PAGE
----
Radiotagbot is a way to bookmark the current point in a programme that you're listening to (or watching) live, by using twitter. To create a bookmark, you send a message to @radiotagbot with the name of a BBC radio or TV station in in it (e.g. "radio 4" or "r1x" or "BBC1") and it will tweet back to you with the title of the programme and a link to the point in time on iPlayer at which it will (usually) appear. If it's on Radio 1, 1x, 2, 3 or 6 Music, it will also attempt to reply with the music track playing.
Here are some sample exchanges:
You can leave it at that, or if you then go to the Radiotagbot site you can login using Twitter and see the tags you have created.
Screenshot of radiotagbot website.
This work derives from RadioTAG, which makes it possible to select a point in time on a channel on a physical internet-connected radio, and then connect that via the DNS system to services that allow you to do something with that information. These services could be bookmarking something for later to resume playing, or to find out what was playing (or who was speaking) at the time, or something else. Currently RadioTAG can only be used using a few specific types of radio (with specific software), and only within our trial system.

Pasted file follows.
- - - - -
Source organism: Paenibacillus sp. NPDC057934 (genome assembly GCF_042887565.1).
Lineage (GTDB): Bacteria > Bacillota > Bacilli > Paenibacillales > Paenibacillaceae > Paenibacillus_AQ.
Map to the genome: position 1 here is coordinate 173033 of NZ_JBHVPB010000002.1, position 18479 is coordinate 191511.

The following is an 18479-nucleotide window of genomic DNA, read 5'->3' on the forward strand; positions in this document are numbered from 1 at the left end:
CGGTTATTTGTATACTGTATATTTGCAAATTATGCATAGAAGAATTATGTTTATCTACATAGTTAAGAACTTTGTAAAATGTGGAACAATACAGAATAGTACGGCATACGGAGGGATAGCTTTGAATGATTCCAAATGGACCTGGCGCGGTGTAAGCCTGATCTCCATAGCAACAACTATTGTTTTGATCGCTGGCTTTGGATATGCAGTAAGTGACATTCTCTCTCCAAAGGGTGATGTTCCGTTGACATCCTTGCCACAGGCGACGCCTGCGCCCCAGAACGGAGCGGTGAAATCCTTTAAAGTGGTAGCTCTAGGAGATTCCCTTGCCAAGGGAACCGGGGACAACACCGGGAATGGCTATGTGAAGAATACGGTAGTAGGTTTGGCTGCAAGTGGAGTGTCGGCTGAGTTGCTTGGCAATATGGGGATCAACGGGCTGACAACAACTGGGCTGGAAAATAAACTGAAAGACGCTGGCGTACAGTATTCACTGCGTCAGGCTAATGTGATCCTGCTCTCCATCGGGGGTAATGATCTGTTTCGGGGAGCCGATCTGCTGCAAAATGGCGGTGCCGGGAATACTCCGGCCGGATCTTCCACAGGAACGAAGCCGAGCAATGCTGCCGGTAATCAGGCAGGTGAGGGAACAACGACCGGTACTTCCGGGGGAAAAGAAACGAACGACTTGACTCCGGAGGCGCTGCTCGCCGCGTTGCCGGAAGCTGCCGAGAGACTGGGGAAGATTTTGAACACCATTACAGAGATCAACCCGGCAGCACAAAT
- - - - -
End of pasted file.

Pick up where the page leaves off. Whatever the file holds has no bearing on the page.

For wide adoption it's important for us to know whether this type of service would actually be used, and what it would be used for. This Twitter version of it is a lightweight way for us to gather feedback on the ideas.
This implementation is a relatively small change to the codebase used in RadioTAG, and uses the same backend infrastructure:
- A tagging web service, which uses an Solr-powered database of metadata about programmes, channels and iPlayer availability
- An authentication server
- A web site
The main difference is that the physical device authentication is not required. Instead, any tweet to @radiotagbot is stored, and authentication only occurs when you log into the site to view your tags. The other addition is code that connects to Twitter's API every 30 seconds, looks for messages directed at @radiotagbot, parses those tweets looking for variants of radio and tv channel names, creating a tag and responding on Twitter if it finds a result.
If you're on Twitter, we'd be delighted if you'd give it a try. Feedback should go to me at @libbymiller or by email to email@example.com.
I'd like to thank Richard Northover, who had the idea to use Twitter in this way, and provided many helpful comments on the implementation, and Steve Bowbrick, who provided great feedback as well as help in deciding on the usecases to target.